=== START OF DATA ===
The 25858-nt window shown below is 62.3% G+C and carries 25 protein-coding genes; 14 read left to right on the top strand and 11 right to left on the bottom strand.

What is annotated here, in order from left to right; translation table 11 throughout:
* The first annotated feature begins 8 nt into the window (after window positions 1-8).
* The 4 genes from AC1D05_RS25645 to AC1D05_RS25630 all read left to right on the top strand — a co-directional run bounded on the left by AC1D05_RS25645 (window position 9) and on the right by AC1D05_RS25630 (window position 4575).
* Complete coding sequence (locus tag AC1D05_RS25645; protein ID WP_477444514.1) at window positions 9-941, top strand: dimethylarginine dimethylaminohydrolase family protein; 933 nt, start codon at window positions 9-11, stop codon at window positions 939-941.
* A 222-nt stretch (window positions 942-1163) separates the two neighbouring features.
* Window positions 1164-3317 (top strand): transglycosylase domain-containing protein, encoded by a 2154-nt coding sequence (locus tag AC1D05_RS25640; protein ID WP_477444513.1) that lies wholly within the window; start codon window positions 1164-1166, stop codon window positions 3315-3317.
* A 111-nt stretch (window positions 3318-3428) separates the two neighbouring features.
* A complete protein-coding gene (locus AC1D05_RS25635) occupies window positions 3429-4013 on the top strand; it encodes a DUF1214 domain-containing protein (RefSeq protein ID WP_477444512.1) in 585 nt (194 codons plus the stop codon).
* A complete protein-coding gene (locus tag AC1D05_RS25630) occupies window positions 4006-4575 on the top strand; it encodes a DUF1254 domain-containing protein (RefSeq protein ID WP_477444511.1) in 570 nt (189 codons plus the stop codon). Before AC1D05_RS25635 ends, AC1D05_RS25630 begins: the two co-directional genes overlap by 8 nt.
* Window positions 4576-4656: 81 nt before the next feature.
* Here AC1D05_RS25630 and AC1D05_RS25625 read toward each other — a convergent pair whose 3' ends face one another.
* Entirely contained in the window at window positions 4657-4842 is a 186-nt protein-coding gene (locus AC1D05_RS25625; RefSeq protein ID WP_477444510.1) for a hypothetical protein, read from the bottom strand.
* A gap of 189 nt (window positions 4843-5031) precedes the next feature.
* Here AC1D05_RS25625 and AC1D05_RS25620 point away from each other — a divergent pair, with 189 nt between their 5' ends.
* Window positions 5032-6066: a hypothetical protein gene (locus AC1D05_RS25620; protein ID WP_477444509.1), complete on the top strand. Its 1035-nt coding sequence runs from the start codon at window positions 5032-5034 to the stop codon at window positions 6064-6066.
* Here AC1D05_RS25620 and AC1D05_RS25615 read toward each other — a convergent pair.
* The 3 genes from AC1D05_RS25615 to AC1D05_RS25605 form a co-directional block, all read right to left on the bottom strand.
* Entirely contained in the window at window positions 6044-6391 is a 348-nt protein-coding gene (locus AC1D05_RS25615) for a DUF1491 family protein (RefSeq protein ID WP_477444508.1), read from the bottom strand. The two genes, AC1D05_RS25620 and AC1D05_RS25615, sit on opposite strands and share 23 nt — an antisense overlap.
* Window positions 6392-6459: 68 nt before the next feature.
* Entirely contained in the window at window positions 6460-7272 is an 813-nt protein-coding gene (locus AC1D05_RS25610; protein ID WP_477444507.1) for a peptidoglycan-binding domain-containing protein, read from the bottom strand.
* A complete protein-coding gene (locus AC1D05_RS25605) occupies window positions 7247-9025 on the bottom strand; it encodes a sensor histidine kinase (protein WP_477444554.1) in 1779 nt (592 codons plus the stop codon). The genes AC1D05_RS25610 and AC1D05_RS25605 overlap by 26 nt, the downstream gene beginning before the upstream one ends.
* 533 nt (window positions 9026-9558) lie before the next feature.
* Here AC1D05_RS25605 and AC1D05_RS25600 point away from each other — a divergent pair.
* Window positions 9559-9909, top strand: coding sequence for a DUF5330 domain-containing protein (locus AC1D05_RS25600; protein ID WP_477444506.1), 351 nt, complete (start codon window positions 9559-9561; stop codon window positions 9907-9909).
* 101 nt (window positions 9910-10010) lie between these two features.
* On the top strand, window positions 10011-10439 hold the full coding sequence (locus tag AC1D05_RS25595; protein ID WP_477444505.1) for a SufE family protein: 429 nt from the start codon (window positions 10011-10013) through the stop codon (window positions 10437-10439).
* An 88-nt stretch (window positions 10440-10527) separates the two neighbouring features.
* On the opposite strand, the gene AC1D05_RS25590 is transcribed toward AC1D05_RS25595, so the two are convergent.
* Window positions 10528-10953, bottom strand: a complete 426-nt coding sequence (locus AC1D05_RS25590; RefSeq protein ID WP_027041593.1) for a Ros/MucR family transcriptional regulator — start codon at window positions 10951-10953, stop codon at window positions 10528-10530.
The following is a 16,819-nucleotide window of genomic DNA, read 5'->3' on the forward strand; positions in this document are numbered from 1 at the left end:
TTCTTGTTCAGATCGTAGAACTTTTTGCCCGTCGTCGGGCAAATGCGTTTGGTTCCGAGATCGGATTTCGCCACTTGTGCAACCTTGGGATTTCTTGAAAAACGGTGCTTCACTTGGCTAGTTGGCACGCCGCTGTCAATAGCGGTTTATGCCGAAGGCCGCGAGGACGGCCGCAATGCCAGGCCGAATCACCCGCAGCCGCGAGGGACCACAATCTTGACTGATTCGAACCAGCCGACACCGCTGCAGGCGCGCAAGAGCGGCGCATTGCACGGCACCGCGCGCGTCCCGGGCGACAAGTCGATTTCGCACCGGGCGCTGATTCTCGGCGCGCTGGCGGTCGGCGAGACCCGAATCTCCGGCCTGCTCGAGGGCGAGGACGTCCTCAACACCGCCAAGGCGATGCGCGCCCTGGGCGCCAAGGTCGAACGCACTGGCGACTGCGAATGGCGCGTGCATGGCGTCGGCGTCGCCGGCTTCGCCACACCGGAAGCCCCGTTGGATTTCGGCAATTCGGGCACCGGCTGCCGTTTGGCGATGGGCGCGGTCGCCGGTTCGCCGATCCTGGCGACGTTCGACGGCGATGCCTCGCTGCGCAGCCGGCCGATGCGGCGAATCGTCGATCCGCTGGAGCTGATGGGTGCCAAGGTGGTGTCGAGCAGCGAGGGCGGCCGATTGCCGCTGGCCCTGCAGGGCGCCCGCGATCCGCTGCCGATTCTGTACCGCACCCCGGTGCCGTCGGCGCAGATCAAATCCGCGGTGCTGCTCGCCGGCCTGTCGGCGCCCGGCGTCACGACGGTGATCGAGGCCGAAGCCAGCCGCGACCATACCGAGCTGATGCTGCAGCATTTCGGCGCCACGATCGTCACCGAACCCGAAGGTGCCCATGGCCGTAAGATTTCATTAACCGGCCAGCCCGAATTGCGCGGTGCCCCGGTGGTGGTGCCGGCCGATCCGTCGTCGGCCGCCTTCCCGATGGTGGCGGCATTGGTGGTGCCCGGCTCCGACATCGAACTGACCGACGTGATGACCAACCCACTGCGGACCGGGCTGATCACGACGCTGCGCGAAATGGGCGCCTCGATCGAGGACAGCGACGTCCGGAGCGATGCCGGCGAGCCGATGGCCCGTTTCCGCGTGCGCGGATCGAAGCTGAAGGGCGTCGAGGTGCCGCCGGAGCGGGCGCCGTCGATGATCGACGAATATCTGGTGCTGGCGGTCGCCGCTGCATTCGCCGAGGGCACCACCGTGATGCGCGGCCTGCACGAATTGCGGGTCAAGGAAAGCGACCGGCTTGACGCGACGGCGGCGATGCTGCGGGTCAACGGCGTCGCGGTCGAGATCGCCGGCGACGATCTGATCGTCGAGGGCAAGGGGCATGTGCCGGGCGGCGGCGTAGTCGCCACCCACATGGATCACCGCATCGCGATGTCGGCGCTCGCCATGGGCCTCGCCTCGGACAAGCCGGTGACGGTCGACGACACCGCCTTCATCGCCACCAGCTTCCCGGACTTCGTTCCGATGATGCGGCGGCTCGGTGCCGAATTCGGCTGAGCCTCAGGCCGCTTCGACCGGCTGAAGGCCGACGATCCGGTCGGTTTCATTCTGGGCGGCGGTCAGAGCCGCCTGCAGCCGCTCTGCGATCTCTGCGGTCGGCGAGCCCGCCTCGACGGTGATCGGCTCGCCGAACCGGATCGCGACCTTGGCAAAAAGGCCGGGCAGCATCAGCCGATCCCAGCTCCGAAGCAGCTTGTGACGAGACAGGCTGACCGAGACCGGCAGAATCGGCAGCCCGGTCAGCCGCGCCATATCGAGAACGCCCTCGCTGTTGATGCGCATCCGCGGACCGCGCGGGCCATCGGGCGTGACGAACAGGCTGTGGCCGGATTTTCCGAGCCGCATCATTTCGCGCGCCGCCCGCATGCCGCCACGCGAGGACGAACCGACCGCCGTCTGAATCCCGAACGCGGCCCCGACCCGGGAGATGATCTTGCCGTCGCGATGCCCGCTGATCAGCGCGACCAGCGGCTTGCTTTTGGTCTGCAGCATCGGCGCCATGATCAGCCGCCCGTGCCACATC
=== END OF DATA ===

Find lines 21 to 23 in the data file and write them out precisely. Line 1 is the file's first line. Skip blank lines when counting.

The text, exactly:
* Entirely contained in the window at window positions 6460-7272 is an 813-nt protein-coding gene (locus AC1D05_RS25610; protein ID WP_477444507.1) for a peptidoglycan-binding domain-containing protein, read from the bottom strand.
* A complete protein-coding gene (locus AC1D05_RS25605) occupies window positions 7247-9025 on the bottom strand; it encodes a sensor histidine kinase (protein WP_477444554.1) in 1779 nt (592 codons plus the stop codon). The genes AC1D05_RS25610 and AC1D05_RS25605 overlap by 26 nt, the downstream gene beginning before the upstream one ends.
* 533 nt (window positions 9026-9558) lie before the next feature.